Then again, if acting as a musician, I wonder if I could avoid interpretation on a semantic level -- especially in cases like this, where the semantics are so radically exposed.

 

This very piece actually is a brilliant paradigm for this kind of consideration. Thanks, Vox Angelica!

 

Best,

Friedrich

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I can’t help letting my brains do their thing. If they hear disaster and desperation depicted with no active opposition, and a chorale follows, the very image of order and spiritual formality and inviting to sing along, telling me more or less clearly “All’s fine” -- they start wondering. I take your point, however, that this is not the only way of a musical experience. ...

 

Best,

Friedrich

 

Yet this still assumes a level of audition which is (in my experience) of a deeper plane than that of the audiences for which I have played in this country. (Although, in fairness, I did not question every memeber of the audience after each concert.) It also assumes that they will hear (or at least associate) disaster and desperation - they may simply hear 'loud' and not 'happy'. In any case, very few would be aware of the chorale which follows. Some of the older attendees may think that it sounds a bit like a hymn (which they may have sung as a child). Of course there is likely to be a small core of cognoscenti; but they seem to be a vanishing breed.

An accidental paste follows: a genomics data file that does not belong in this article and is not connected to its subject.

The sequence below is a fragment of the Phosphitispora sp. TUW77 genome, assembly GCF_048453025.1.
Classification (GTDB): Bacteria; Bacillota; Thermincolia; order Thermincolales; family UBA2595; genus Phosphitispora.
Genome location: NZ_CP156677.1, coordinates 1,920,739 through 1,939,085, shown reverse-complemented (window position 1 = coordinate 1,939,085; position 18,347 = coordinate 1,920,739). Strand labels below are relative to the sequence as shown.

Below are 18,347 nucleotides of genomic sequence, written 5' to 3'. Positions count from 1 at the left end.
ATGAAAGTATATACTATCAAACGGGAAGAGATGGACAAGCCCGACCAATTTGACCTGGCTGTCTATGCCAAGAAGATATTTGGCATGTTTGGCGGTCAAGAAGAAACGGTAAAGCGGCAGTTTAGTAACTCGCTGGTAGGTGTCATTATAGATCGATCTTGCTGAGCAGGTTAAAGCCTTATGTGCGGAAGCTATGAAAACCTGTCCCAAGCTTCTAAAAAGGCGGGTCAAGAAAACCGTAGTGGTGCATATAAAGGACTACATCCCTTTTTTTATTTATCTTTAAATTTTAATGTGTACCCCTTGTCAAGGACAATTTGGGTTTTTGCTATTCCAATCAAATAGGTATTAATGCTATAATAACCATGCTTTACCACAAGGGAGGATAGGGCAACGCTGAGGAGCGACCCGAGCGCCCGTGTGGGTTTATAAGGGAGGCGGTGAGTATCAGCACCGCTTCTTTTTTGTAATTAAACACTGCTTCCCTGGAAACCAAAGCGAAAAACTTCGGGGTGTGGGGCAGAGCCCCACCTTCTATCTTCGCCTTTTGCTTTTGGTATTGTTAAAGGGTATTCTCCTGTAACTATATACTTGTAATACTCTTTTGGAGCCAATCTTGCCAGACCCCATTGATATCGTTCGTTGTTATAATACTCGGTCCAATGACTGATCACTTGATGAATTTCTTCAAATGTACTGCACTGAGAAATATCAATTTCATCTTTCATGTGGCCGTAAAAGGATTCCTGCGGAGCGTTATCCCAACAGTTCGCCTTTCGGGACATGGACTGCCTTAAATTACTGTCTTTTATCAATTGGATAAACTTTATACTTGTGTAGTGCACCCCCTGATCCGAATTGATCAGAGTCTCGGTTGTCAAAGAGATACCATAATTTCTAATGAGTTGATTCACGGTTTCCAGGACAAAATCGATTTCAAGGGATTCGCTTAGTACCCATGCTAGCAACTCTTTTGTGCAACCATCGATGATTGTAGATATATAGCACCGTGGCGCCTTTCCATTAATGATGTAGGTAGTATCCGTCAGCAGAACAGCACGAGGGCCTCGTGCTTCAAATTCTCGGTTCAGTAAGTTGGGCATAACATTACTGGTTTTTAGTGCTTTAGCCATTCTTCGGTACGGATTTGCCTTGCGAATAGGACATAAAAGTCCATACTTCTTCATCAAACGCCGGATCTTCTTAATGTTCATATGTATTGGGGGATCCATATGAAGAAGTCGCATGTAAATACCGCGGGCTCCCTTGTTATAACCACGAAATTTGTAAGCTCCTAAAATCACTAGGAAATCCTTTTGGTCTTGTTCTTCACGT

I would not wish to suggest that every member of every audience at organ recitals in this country are listening on a purely superficial level - however, I do think that there is a clear difference with those in certain continental countries. One only has to cite Poland as an example. Apparently, I understand that it is the normal course of events for even players of average ability to attract full churches, with standing room only - and the great majority of those present will be aged under thirty.

 

In this country, unless one were to engage a stripper as a visual distraction, this would be unheard-of.

 

For the record, I deem you fortunate indeed to have the experience of playing to a truly appreciative (and thoughtful) audience. Yes, of course, there have been many who have been kind enough to say that they enjoyed a recital which I have played. However, in virtually every case, on further examination, it became apparent that they enjoyed it as entertainment - in the widest sense - not as a thought-provoking exercise, much less a semi-spiritual experience.